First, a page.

- The pernicious influence of mission groups and the health of the HE pyramid: one of the reasons we are in the state we are in is that although Higher Education is a multi-billion pound industry that feeds the UK economy, HE policy is driven by the self-interested demands of university mission groups. Governments like mission groups because they allow for the division and rule of the sector, and it’s always possible to encourage some knighthood-hungry VC to publicly support any government position no matter how ludicrous. However, the greater eco-system of education in the UK stands to be done enormous damage by this behavior, e.g. if you think things are bad in universities, just look at the decline in numbers in our Further Education colleges next year (50% on some estimates). That ought to be a matter of real concern for government and universities. Who government listens to and where it gathers its evidence base for decision making from is a huge stake in all of this.
- Internationalization and foreign campus developments: some of our more gung-ho Vice Chancellors have embraced a future in which UK universities, like the Barclay’s Premier League, will open up new markets in the Far East and become global brands. This is all cross subsidized by the tax-payer at present although BIS are asking Goldman Sachs to advise UK universities on possible investment partners. The future of UK Higher Education may well be international but the razor cuts both ways, in an age of globalization the old world certainties around the graduate salary premium and employability no longer pertain. The opening of UK Higher Education onto global markets goes hand in hand with the complication of life opportunities for UK graduates and so in turn potential university applicants.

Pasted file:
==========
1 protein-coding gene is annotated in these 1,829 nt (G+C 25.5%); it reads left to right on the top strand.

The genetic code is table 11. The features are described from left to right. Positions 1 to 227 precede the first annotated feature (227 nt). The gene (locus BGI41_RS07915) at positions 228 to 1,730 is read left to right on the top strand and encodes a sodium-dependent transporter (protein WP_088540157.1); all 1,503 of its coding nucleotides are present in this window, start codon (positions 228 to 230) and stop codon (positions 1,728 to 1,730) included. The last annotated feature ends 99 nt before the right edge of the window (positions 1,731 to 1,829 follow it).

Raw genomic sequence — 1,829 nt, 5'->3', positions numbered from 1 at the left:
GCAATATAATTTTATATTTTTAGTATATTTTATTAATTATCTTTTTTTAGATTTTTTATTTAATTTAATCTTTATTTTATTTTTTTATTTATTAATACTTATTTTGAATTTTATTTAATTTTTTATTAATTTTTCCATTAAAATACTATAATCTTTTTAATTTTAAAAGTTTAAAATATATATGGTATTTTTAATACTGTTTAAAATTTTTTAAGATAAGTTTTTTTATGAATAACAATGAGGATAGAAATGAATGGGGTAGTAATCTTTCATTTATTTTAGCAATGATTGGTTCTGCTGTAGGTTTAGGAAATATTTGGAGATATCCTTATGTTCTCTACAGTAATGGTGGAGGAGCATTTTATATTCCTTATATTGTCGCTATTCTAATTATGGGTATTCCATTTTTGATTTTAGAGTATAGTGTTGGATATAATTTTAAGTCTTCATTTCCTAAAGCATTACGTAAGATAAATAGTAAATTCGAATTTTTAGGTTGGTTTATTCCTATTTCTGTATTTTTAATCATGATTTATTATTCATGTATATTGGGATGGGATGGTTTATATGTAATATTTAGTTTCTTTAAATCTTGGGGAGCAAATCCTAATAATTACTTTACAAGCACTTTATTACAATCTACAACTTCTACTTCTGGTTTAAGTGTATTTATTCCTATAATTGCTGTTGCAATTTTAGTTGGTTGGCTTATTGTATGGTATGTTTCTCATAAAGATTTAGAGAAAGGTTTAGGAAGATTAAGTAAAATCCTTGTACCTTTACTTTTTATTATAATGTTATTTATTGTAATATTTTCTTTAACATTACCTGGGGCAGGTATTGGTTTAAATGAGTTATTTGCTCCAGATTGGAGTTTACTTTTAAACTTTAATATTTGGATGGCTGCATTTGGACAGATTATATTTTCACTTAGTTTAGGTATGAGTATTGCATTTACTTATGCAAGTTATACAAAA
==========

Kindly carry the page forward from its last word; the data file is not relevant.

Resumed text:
These are just the most urgent issues that need to be addressed in the here and now. However, they would all be better informed if someone actually took the time to step aside from ad hoc policy fixes and the technocratic management of Treasury commitments to think about what universities are for and what the nation would like to get out of its still considerable investment (through pre-borrowed, pre-approved UG vouchers) in Higher Education. The whole point of universities, compared to say opinionated journalism, is that the thinking that takes place in them does so over long, considered periods of time. So why should thinking about universities be so make-shift? We need a thinking that is not based upon a polarized debate about who gets to go to Oxbridge or around silly ephemera such as the ‘student premium’ and social mobility. Rather, it must be a mature evaluation of the role of Higher Education in the world today (and tomorrow) and how it is to be paid for given all the other competing demands on the public purse in that complex world. It cannot start out exclusively from the set of assumptions we have at the moment around the infallibility of markets, the light touch regulation of self-declared elites, and the vocational employability of graduates. If we are to give our universities a future, this alternative thinking of policy must embrace the ‘who knows’ of the changing global tomorrow. A thinking of what universities are for and will need to be in the future should be the basis for a national master plan for Higher Education. This plan should affirm the economic, intellectual and cultural importance of the university and tertiary education to an advanced industrial nation. It should explicitly and thoughtfully address questions of access, opportunity and national need as well as sponsoring quality across a vibrant, rainbow sector. It will have to unpick all the present short-termism that risks rendering the sector unsustainable and put in place a long-term approach to funding that supports the global success of UK Higher Education as an investment in the infrastructure of the nation as part of a strategy for growth. Such a plan will require a reaffirmation in what is irreducible in the mission of the university: a commitment to the production of knowledge and its transmission for the social good. Who knows? Such an affirmation, underpinned by sustainable finance, might contribute to economic growth and national recovery. It might offer our young people a viable future beyond debt and utility. It may even lead to something like a new Enlightenment. Who knows?